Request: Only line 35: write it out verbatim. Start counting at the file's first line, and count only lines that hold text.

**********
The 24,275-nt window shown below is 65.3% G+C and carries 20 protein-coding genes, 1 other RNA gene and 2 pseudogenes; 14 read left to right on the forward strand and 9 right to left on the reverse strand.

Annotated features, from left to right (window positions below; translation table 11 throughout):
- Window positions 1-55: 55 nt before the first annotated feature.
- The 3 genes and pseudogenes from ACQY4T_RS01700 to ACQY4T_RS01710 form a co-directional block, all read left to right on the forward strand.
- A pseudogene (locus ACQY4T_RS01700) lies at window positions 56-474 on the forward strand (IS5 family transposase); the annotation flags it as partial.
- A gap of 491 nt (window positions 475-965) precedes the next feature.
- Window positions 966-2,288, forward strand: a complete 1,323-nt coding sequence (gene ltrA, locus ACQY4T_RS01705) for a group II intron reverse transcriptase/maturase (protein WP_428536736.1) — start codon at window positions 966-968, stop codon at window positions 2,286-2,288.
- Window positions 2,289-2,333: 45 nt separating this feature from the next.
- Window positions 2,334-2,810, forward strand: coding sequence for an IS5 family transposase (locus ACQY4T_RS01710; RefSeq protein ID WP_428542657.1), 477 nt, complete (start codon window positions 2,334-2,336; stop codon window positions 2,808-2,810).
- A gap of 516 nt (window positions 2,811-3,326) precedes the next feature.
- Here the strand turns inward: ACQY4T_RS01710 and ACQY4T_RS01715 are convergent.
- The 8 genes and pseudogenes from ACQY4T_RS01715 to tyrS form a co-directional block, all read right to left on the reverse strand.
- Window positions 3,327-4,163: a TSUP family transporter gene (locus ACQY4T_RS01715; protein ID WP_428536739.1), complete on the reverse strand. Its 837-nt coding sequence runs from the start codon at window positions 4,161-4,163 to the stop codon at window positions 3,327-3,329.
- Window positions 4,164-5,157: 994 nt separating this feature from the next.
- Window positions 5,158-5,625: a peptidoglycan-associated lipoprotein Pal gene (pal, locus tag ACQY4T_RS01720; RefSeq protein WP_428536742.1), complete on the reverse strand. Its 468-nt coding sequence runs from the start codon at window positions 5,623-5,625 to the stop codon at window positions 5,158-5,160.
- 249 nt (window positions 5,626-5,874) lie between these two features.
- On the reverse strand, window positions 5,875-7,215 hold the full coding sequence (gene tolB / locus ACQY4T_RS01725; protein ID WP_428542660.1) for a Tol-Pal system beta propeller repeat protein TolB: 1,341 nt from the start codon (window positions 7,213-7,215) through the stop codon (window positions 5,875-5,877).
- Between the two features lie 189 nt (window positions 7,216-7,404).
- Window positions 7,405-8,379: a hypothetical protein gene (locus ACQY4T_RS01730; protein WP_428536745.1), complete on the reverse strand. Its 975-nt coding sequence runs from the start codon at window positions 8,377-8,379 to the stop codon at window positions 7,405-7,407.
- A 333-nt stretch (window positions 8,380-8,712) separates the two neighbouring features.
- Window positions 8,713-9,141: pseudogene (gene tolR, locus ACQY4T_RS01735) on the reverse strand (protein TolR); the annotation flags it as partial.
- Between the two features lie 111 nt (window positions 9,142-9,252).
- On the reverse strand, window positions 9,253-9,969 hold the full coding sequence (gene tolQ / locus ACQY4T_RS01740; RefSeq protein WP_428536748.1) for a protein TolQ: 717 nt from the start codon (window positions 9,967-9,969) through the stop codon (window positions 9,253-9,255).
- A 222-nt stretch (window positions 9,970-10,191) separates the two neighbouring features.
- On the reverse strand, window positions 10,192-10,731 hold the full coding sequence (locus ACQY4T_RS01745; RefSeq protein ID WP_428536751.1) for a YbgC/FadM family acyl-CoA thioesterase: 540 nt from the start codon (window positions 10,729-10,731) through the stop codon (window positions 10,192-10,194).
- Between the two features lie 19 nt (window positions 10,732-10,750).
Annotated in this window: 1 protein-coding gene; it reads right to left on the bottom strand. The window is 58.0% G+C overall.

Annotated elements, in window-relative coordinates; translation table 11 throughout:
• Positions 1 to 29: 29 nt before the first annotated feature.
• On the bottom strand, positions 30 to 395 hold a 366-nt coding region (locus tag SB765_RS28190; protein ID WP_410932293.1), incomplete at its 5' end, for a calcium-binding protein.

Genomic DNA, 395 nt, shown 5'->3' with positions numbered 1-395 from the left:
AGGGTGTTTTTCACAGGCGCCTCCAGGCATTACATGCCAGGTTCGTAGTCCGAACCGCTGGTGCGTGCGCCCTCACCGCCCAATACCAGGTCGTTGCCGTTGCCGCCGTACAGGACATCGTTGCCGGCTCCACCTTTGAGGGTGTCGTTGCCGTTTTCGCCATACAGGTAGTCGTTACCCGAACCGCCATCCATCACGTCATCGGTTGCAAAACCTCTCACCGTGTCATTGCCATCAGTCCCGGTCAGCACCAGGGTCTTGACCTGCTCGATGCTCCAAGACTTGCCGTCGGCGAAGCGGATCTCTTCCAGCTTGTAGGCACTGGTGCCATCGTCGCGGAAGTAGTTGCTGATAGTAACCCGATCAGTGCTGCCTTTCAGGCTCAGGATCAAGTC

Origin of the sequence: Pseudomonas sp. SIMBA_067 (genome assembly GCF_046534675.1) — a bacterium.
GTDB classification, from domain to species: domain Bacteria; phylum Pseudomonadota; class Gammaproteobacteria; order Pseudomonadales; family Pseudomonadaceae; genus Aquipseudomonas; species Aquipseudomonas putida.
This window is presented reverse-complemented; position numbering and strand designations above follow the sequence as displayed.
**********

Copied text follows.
This window is presented reverse-complemented; position numbering and strand designations above follow the sequence as displayed.